The Treasury Department's decision this week to turn the move away from purchasing troubled assets and to instead focus on direct capital injections to bank and non-banks has generated anew the debate over the merits and purpose of the Troubled Asset Relief Program, or TARP.
But the decision to turn TARP on its head was led by a concern for healthy banks and the important role they must play in stabilizing the financial system, according to testimony given Friday by Neel Kashkari, interim assistant secretary for financial stability, who appeared before the House Committee on Oversight and Governmental Reform
. "With a stronger capital base, our banks will be more confident and better positioned to play their necessary role to support economic activity," Kashkari argued.
"As the markets rapidly deteriorated in October, it was clear to Secretary Paulson and Chairman Bernanke that the most timely, effective step to improve credit market conditions was to strengthen bank balance sheets quickly through direct purchases of equity in banks," he said in his testimony. Critics have argued alternatively that Paulson only began purchasing equity after European counterparts began to take similar measures -- or after he realized that banks weren't nearly as free to sell their distressed assets as he'd originally thought.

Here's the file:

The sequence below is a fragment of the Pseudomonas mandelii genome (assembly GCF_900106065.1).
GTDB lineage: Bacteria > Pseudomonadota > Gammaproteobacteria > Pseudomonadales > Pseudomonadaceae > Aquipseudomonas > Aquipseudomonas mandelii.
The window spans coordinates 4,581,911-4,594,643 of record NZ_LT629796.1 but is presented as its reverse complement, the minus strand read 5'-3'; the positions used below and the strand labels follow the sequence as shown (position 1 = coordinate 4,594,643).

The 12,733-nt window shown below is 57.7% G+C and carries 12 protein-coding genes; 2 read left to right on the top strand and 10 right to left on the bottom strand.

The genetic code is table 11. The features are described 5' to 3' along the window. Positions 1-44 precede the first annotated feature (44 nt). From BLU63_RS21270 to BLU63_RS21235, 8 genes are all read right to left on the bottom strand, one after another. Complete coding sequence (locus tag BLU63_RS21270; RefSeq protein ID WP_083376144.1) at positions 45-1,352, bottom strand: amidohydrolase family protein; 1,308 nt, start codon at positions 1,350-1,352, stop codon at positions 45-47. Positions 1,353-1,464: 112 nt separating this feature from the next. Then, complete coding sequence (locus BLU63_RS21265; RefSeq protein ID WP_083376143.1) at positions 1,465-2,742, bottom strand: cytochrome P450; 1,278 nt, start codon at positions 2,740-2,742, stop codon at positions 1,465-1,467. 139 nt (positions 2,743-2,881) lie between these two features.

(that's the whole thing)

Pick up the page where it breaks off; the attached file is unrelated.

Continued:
That thinking has crystalized, according Kashkari, into the realization that banks simply need to be supported well enough to earn their way out of the current mess. "In order to continue their critical role as providers of credit, both banks and non-banks may need more capital given their troubled asset holdings, continued high rates of foreclosures, and stagnant global economic conditions," Kashkari said. "To do this, we are designing further strategies for building capital in financial institutions and are evaluating programs which would further leverage the impact of a TARP investment by attracting private capital, potentially through matching investments."
The matching investments idea is a new wrinkle on the capital purchase program, and would require any banks looking for government funding to attract private capital to match it.
The Treasury is also examining strategies to support consumer access to credit through the asset-backed securitization market, which has played a critical role in lowering the cost and increasing the availability of consumer finance, according to Kashkari. "The market is currently in distress and its illiquidity is raising the cost and reducing the availability of car loans, student loans and credit cards," he said. The idea here is that the Treasury will begin funding securitization via a government repo facility, but details are yet scarce on the thinking in this area.
Read his testimony.
Diana Golobay at email@example.com